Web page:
What Is Cheesecloth?

Plus, a few good cheesecloth substitutes.

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June 23, 2022


Homemade fresh cottage cheese in gauze and a bowl on the table with linen.

Photo by: SMarina/Getty Images

SMarina/Getty Images

By Fraya Berg for Food Network Kitchen

Fraya is a chef and a contributing writer at Food Network.

Perhaps you've seen cheesecloth listed in a recipe and wondered what it is and whether or not you really need it. We get into why you do - but also give you some substitutes if you're really in a pinch and don't have time to buy some. Plus, a list of other handy uses for that cheesecloth when you do buy it.


The oil is filtered into a glass jar through a metal sieve and cheesecloth.

Photo by: VladK213/Getty Images

VladK213/Getty Images

What Is Cheesecloth?

Cheesecloth is a loosely woven, gauze-like cotton fabric used in the kitchen for a variety of straining tasks. It comes in a number of densities, determined by a thread count of 10 to 100. The

What Is Cheesecloth Made Of?

Cheesecloth is made from 100 percent cotton thread, woven in a simple basket weave pattern. It can be bleached or unbleached: white or beige. Just like sheets, cheesecloth has a thread count and it can range from 10 to 100 thread. Lower numbers are a more open weave, with fewer threads per inch, while higher numbers have a tighter weave and heavier weight. A looser weave allows liquid to pass through quickly, while a tighter weave takes more time but captures more of the solids in the cloth. The loosest weaves typically require several layers to keep the solids in and let the liquid drain.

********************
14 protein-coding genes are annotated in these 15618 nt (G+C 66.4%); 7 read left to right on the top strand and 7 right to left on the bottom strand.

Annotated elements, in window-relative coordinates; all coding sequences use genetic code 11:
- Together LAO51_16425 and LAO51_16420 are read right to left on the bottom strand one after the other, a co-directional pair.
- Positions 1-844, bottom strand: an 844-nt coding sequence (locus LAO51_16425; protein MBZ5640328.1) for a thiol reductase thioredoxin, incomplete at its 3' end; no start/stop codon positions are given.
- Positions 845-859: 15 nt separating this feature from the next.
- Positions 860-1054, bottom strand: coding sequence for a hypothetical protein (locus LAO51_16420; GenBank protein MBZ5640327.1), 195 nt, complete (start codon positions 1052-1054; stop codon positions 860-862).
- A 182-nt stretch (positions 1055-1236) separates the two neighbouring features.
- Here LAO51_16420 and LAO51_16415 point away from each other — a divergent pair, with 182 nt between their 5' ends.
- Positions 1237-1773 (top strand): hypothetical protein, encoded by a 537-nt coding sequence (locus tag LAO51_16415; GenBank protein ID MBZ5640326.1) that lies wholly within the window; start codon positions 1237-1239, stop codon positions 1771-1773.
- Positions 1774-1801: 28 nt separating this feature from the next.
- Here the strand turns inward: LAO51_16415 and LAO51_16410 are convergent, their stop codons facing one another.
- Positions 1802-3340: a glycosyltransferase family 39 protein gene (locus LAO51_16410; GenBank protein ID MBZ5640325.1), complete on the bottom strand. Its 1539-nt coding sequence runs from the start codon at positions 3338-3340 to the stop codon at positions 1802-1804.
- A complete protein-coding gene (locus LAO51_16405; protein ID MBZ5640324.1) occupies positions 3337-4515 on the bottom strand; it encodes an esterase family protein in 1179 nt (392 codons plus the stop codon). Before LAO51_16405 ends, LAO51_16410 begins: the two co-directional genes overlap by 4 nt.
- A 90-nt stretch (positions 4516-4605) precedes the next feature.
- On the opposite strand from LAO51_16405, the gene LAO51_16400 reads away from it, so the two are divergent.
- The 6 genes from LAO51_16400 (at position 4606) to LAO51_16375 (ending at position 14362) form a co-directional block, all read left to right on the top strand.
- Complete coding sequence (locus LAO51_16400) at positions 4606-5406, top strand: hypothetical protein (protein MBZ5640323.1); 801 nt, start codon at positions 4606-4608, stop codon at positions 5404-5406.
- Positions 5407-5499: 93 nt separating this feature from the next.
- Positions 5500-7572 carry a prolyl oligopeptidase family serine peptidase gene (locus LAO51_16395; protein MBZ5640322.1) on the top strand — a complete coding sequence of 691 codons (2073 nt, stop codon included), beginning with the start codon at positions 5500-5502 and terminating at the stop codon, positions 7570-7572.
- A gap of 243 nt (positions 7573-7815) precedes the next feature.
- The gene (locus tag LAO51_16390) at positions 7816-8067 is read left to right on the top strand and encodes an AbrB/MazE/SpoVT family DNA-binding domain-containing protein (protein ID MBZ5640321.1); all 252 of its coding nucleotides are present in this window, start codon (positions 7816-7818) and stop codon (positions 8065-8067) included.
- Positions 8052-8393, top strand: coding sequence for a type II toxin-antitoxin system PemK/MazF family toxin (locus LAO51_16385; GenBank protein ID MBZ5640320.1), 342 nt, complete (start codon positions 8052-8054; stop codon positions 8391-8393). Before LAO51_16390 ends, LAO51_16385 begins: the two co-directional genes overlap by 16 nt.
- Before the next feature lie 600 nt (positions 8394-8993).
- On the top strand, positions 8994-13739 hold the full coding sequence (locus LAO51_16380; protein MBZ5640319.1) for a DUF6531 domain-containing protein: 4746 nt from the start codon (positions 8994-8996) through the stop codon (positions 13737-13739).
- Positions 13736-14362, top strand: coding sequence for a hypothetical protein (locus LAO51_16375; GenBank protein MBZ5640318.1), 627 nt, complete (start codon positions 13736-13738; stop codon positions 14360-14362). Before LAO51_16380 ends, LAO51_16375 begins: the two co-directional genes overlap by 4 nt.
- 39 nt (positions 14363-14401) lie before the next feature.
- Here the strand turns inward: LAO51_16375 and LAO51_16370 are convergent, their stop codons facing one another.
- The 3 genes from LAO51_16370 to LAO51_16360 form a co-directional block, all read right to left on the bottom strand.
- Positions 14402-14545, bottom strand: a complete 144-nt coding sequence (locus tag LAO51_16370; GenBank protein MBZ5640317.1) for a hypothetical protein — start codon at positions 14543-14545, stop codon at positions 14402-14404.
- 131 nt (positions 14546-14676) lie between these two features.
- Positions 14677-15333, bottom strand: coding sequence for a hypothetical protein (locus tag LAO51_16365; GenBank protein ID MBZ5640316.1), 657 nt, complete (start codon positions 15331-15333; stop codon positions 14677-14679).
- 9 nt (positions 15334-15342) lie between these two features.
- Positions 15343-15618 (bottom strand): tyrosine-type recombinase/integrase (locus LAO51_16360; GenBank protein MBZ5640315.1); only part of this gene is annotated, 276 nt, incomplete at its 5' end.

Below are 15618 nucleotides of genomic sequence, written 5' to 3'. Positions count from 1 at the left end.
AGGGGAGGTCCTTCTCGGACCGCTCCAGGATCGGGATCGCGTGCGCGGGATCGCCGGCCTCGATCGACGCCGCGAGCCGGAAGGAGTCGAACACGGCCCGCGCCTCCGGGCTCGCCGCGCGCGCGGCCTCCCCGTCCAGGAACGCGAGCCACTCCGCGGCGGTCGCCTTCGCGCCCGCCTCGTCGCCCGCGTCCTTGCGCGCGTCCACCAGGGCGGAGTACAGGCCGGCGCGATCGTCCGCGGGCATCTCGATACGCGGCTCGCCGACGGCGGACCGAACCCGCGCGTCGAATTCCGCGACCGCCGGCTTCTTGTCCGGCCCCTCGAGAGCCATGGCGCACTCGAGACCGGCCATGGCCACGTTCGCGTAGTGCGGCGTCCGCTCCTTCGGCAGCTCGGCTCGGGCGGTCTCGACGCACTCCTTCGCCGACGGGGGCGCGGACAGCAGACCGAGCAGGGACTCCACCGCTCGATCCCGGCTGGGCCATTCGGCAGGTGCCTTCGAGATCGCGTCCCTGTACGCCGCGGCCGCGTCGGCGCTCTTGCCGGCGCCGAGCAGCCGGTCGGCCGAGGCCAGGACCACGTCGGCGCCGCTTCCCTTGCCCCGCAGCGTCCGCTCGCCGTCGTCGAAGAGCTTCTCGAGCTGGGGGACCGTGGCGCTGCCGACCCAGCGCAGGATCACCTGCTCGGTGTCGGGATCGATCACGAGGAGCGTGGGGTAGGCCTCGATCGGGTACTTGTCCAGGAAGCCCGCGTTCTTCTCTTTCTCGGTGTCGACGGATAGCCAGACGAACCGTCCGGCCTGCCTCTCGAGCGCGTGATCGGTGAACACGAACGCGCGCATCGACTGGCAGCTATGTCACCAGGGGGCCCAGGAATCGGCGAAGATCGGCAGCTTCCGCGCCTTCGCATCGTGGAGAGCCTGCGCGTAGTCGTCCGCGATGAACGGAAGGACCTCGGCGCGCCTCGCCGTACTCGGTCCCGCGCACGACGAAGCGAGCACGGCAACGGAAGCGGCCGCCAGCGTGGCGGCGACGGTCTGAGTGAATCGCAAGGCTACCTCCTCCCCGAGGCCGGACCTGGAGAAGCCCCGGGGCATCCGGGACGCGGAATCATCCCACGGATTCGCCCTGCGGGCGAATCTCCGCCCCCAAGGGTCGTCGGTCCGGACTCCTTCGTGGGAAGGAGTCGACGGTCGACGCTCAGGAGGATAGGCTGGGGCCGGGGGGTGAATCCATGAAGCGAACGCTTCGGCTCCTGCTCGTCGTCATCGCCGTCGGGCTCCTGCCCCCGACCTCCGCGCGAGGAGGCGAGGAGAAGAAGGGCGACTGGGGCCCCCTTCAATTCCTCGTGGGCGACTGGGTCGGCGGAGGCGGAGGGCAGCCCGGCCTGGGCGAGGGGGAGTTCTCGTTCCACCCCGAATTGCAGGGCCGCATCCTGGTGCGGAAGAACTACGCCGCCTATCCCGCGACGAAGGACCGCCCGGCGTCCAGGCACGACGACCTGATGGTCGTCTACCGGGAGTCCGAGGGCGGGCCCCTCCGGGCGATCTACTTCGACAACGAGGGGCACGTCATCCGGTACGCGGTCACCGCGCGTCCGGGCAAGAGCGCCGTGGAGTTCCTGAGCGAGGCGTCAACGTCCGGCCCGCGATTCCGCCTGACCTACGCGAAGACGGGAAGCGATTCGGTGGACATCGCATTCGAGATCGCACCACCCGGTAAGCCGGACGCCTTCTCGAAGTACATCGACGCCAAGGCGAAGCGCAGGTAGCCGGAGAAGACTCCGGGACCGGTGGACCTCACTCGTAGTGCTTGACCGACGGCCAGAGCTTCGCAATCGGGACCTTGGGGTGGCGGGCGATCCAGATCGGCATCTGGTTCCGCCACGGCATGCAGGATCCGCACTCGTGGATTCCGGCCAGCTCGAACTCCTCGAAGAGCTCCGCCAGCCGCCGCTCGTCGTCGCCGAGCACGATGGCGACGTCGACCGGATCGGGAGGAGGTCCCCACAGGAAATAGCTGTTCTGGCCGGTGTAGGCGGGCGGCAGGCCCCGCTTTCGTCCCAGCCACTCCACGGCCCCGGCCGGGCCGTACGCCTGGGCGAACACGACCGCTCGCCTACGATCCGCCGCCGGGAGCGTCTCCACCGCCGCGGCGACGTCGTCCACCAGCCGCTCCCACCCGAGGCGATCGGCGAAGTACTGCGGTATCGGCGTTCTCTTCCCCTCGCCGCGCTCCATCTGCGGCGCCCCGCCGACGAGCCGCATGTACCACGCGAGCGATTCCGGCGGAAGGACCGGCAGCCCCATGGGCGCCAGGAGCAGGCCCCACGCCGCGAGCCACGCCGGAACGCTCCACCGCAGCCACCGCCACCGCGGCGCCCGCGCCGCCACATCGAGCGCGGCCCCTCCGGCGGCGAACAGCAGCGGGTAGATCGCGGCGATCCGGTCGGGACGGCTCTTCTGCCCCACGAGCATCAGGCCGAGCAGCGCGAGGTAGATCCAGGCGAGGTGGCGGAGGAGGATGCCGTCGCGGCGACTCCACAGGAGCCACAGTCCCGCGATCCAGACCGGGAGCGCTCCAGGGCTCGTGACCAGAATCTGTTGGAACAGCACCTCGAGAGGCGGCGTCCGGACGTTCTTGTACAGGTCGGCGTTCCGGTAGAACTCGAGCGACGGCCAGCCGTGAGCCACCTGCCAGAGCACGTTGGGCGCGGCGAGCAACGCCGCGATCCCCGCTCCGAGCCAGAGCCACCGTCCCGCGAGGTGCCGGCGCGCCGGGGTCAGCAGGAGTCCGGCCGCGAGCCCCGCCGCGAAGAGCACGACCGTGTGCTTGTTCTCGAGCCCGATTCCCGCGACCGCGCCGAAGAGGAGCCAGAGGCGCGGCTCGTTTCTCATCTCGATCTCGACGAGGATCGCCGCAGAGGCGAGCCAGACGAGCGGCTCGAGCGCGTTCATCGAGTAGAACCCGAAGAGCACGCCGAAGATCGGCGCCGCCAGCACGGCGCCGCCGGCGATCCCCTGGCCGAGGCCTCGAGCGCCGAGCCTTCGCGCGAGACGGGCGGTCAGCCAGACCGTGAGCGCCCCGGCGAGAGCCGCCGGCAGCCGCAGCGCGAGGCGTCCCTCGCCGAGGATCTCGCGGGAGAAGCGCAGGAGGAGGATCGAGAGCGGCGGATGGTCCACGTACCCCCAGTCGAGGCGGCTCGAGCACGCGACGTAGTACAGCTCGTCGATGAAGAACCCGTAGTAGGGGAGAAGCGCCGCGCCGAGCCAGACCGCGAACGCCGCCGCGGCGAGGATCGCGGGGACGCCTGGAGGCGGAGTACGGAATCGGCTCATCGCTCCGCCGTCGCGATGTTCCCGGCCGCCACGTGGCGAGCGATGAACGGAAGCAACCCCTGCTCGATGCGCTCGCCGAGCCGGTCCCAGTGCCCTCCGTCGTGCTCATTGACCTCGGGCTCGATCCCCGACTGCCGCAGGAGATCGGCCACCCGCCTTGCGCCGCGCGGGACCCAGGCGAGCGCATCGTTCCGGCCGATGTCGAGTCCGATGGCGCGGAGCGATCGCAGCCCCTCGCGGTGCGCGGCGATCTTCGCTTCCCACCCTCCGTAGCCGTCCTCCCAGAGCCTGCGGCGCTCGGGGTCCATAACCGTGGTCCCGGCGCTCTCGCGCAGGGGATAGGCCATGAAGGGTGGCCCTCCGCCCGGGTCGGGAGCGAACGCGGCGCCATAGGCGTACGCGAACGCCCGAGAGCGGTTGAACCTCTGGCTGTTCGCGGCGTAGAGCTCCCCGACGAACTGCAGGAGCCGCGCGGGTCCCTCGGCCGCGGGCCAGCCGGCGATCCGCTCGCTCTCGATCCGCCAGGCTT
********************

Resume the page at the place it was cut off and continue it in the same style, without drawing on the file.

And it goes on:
What Is Cheesecloth Used for?

Cheesecloth is named for its most common use in years past: separating curds from whey when making cheese. Today we use it for a variety of tasks in and out of the kitchen: straining broth and draping it around windows for Halloween are just two that come to mind. Here are a few kitchen-exclusive ways we recommend.

  • Straining: In the kitchen, straining is the most common use for cheesecloth. It’s especially useful if you don’t have a fine mesh strainer - or need to strain something even more finely than a fine mesh strainer will allow.
  • Flour or sugar shaker: If you need a shaker for flour or confectioners’ sugar, you can create one with cheesecloth. Simply fill a mason jar with the flour or sugar, put the cheesecloth over the lid and use the ring or a strong rubber band to hold it in place.
  • Herb and spice bundle: Instead of throwing a bunch of herbs and spices in a sauce or broth or simmered hot wine, and then straining the entire batch later, bundle the aromatics inside of cheesecloth and tie the package up with a bit of twine. Then simply fish out the bundle when you're done simmering.
  • Fancy lemon juice wedge: You might have seen this trick at a fancy white tablecloth restaurant. Wrap a half lemon in cheesecloth and tie it with thin ribbon. When you squeeze the lemon, all the seeds stay inside. Plus, the parcel makes a pretty garnish.